jeudi, novembre 06, 2008

Column from this past Saturday


In dark times, look for saints among us

Published: Nov 01, 200809:37 EST

Focus on Faith
As I sit here at my desk, a chilly rain sweeps against my window. In the yard, the brown and orange leaves raked into piles have been impelled every which way by the October wind. Simultaneously I admire their beauty against the still-green lawn, and calculate how many hours I must add to my yard time because I wasn't swift enough to read the forecast
As I consider the minor irritation of a little cold rain and a few thousand soggy leaves, I am aware that around me families are coping with much worse. Whoever he is, our next president is going to have to reach out to cities and towns across this country devastated by an economic crisis that shows, as yet, little signs of tapering off.I wish I was more holy, I think, then all of this "little stuff" wouldn't bug me.By the time you read this, it will be Nov. 1, All Saints Day. On this day, we in the "liturgical" churches, which include Anglicans and Roman Catholics, honor the work of the Jesus-followers who have gone before us, men and women known and unknown.We honor them because they revealed God's love to a world in desperate need of love, and justice and forgiveness. In ways spectacular and covert, they brightened an oftentimes gloomy world with God's light.It would make life so much simpler if we knew the saints who walk among us — we'd be on our best behavior. But God doesn't make it so easy for us.The ones we see in medieval paintings with the gilded halos around their heads? Well, there's a formal or less formal agreement that they were a blessing to someone. (Unless they got a halo by virtue of having paid for the painting!)But then there are the ones we don't know about.I had a few relatives in my life I might call, stealing a phrase from the Catholic theologian Karl Rahner, "anonymous Christians." While they were not believers, they demonstrated Christ-like love in tangible ways that left a lasting mark on me.Other saints I recall have reached out in times of doubt or sadness and spoken a word of grace or joy that helped me to see just far enough to take the next step.A professor at seminary, an elderly parishioner in my former congregation, children in the pre-school chapel service I used to lead — all of these members of the family of God have been windows letting His love gleam into shadowy places, when I wasn't willing or able to see light.This may be a dark time for you. Perhaps you are coping with chronic pain. Maybe you have a son or daughter struggling with an addiction or trapped in a bad relationship. As you face a new onslaught of credit card bills or that next auto payment, you may not be sure about how you are going to rob Peter to pay Paul.Without diminishing what you are facing in the least, let me suggest that you ponder the saints who have spoken to you in the past — and the ones who brighten your life today.Think you don't have any? Pray that God will bring someone to help you bear your burdens, or give you new eyes to see the person already there.Perhaps you are one of the fortunate folks sailing along without large challenges. Have you considered being a saint for someone who needs help?If you get to know a saint, or find a concrete way to be one in someone else's life, you may find that your perspective on it changes.Being a devout Christian is not all about observing "them," the holy ones as they set an example.It's about "you" — one child of God helping another one.Halos not required.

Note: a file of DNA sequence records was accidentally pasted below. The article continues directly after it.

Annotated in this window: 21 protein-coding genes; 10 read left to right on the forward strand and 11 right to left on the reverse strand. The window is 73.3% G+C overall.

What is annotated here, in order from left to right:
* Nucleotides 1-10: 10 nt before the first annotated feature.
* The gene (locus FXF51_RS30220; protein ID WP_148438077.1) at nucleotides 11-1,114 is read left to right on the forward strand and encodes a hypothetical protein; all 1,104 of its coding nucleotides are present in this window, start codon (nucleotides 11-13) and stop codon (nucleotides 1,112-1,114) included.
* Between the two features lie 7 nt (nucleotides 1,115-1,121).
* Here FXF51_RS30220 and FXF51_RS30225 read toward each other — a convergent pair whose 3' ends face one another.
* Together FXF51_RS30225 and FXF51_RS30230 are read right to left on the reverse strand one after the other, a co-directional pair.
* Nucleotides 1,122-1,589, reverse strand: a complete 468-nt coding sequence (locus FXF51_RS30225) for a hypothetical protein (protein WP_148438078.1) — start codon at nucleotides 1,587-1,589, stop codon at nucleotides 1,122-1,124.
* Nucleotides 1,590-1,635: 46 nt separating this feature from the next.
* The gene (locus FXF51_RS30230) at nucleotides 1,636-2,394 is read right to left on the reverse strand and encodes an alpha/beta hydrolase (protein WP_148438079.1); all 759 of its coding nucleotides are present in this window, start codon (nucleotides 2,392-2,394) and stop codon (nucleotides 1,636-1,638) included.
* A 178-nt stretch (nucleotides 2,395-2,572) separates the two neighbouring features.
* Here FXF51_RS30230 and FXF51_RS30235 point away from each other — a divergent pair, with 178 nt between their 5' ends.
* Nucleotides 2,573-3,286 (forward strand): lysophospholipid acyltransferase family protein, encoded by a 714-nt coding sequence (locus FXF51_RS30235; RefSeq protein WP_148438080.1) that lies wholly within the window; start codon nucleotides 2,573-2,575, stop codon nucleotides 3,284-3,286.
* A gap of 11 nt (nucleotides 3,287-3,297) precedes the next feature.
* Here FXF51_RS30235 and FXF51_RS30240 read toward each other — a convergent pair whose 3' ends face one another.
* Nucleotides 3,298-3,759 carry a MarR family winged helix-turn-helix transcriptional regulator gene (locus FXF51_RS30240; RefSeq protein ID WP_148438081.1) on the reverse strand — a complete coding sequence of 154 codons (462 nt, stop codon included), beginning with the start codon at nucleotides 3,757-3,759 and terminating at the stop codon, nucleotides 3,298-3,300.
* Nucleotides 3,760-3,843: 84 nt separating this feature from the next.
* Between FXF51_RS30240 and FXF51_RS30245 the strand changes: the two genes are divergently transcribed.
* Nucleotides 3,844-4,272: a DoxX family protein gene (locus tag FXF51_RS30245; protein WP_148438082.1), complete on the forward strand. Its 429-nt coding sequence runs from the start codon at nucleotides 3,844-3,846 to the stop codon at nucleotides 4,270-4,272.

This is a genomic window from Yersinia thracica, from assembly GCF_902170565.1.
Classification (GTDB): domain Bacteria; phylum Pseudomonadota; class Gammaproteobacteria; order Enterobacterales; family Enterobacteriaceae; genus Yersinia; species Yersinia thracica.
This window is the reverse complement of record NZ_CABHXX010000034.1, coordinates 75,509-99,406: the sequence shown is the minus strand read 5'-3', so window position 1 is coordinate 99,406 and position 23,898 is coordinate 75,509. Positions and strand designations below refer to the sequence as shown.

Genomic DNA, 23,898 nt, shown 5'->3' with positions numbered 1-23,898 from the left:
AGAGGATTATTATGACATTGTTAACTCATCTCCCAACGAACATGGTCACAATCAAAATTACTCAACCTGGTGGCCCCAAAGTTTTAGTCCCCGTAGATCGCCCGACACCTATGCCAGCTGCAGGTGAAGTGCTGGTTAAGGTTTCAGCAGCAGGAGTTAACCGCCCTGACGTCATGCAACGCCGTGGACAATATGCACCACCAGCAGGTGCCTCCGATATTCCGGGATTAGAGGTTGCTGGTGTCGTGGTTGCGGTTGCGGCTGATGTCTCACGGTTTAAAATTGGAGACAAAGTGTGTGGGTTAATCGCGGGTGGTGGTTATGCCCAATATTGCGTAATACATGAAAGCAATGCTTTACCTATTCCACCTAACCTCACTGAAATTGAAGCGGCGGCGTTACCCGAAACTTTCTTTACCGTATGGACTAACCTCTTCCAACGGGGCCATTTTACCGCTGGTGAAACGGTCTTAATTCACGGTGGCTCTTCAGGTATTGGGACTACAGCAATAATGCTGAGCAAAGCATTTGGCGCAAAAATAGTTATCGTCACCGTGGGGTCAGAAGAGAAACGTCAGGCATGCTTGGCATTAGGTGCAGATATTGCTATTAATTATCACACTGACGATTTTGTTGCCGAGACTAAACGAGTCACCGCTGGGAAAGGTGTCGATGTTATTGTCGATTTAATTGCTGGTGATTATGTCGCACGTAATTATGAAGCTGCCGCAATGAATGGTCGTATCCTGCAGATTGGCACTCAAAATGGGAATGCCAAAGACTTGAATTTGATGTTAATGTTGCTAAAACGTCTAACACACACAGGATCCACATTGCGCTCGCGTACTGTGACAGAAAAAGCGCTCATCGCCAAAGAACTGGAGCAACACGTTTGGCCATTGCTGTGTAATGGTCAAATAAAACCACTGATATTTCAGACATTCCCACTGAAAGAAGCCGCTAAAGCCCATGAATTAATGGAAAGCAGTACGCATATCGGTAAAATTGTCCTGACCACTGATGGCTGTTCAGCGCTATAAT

Elizabeth an Episcopal priest from Glenmoore, can be reached at The Focus on Faith column appears on the first Saturday of each month.

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